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Find the locus of points, the distance between them and the point $(2,1)$ is equal to the distance between them and the straight line $4x = 3y$

I know that it is the definition of a parabola But I do not know how to find Solution

Could one help me ?

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Given a line $\ell: \ ax+by+c=0$ in the $(x,y)$-plane and a point $P=(x,y)$, the distance from $P$ to $\ell$ computes according to $$d(P,\ell)=\left|{ax+by+c\over\sqrt{a^2+b^2}}\right|\ .$$ In your case this amounts to $$d(P,\ell)=\left|{4\over5}x-{3\over5}y\right|\ .$$ The geometric condition in your problem now reads $$ \left|{4\over5}x-{3\over5}y\right|=\sqrt{(x-2)^2+(y-1)^2}\ .$$ After squaring and collecting terms you have the solution. The resulting equation will be of second degree in $x$ and in $y$, but one cannot verify by inspection that it is the equation of a parabola.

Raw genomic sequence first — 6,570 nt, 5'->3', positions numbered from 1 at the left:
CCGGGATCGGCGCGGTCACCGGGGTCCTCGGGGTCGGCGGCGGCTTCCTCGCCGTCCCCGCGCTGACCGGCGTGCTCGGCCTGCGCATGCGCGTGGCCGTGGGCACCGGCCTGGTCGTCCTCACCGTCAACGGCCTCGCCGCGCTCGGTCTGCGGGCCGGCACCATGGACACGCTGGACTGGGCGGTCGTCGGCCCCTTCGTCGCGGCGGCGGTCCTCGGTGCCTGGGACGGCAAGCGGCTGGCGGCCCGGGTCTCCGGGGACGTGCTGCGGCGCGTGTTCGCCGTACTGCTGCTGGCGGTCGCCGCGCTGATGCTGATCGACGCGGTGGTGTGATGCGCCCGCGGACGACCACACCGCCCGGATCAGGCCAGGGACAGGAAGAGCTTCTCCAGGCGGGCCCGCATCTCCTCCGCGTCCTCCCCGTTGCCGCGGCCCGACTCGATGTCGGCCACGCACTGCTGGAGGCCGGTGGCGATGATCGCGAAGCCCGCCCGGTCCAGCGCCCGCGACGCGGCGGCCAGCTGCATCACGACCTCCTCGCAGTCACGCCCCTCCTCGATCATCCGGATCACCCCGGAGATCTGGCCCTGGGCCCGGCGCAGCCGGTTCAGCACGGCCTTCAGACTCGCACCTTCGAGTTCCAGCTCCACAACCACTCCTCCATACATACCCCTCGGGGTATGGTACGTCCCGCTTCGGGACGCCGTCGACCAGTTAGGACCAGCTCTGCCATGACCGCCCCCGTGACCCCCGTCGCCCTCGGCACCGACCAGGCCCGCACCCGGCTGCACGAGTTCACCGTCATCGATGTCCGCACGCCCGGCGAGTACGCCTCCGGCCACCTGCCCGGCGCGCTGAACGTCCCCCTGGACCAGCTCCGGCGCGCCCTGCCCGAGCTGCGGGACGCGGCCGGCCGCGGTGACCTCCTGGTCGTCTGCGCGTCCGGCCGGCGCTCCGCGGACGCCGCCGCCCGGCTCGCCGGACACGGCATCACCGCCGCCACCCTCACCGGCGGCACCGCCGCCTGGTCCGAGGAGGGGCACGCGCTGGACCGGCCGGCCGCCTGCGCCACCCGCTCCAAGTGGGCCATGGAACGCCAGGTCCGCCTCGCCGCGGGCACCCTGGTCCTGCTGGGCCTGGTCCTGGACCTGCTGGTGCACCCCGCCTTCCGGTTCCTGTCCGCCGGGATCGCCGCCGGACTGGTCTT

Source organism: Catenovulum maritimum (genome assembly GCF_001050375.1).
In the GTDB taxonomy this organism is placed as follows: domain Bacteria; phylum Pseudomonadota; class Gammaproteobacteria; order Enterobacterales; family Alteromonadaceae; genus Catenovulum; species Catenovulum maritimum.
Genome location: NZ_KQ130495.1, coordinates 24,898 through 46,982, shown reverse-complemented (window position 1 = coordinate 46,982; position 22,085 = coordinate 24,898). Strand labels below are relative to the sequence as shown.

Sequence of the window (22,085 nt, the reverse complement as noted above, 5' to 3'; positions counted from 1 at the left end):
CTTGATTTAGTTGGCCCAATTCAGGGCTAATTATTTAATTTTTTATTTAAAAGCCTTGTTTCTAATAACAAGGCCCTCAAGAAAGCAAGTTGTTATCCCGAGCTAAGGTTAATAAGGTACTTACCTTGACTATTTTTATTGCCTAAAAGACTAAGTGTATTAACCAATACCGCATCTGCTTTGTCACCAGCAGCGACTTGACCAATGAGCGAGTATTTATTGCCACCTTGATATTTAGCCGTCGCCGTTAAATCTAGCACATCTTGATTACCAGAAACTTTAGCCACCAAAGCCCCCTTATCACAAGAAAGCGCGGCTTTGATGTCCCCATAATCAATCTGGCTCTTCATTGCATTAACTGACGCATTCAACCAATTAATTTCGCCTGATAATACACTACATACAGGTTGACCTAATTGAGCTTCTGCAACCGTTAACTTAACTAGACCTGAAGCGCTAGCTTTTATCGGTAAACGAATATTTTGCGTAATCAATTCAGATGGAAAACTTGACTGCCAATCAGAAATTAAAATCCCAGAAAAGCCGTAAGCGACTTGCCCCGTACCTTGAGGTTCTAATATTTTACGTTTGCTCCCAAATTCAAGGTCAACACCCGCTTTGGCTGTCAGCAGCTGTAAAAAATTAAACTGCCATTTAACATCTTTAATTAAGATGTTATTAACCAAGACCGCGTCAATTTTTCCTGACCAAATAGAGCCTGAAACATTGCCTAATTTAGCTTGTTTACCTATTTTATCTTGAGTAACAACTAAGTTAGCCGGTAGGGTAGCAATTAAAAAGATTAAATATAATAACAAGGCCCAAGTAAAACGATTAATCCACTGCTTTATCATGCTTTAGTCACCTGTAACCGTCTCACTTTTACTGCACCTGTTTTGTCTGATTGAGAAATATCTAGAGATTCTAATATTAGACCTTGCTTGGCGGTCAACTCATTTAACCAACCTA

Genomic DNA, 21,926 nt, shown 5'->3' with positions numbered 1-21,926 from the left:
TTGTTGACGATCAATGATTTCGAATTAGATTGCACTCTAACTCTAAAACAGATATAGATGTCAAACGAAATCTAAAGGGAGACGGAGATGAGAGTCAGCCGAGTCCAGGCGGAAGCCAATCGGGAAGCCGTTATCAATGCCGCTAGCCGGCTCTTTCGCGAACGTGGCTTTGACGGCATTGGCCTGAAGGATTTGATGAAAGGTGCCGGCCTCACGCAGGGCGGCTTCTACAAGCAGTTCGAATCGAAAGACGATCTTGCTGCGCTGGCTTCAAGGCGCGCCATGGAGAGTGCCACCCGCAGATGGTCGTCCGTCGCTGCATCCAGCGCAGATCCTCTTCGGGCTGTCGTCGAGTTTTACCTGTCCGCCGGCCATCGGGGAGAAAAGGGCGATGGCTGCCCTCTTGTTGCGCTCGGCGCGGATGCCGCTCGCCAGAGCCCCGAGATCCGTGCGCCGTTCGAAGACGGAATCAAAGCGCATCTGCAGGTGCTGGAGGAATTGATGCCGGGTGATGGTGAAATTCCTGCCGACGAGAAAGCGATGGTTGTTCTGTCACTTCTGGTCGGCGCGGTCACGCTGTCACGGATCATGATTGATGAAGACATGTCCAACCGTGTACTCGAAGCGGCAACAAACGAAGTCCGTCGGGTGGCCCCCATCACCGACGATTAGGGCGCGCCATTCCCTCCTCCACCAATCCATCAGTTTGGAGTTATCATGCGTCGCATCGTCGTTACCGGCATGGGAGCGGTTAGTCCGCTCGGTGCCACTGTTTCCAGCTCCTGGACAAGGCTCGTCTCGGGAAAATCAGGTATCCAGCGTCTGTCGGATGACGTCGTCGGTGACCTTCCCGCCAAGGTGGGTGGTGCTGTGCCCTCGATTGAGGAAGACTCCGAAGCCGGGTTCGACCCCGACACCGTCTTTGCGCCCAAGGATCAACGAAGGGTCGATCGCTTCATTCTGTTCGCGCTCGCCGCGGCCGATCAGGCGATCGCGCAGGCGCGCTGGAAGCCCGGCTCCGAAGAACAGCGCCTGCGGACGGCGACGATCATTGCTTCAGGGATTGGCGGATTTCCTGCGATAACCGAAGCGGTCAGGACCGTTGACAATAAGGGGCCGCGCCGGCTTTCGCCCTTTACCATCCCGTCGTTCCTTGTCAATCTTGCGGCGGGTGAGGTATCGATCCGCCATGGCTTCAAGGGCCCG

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enter image description here

  1. Re-write 4x = 3y into general form and get 4x - 3y = 0.

  2. The square of the distance between (2, 1) and P(x, y) [a point on the locus] is $(x-2)^2 + (y-1)^2$

  3. The square of the distance between P(x, y) and the line is $\frac {(4(x) - 3(y))^2} {(4)^2+ (-3)^2}$

  4. Equate the equations obtained in step-2 and step-3 will give you the equation of the locus.

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The line $\frac{3 x}{4}-0.5$ is parallel to $4x=3y$ and pass through point $(2,1)$. Line $\frac{3 x}{4}-0.25$ between those lines (yellow line) is the locus between line and point. You can see this in the illustrative figure.

Lines

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  • $\begingroup$ I want the distance between them and the point$ (2,1)$ is equal to the distance between them and the straight line $4x=3y$ $\endgroup$ – Hamada Al Apr 30 '14 at 23:40
  • $\begingroup$ Ok, excuse me I misunderstood the question. $\endgroup$ – Toni E May 1 '14 at 10:54

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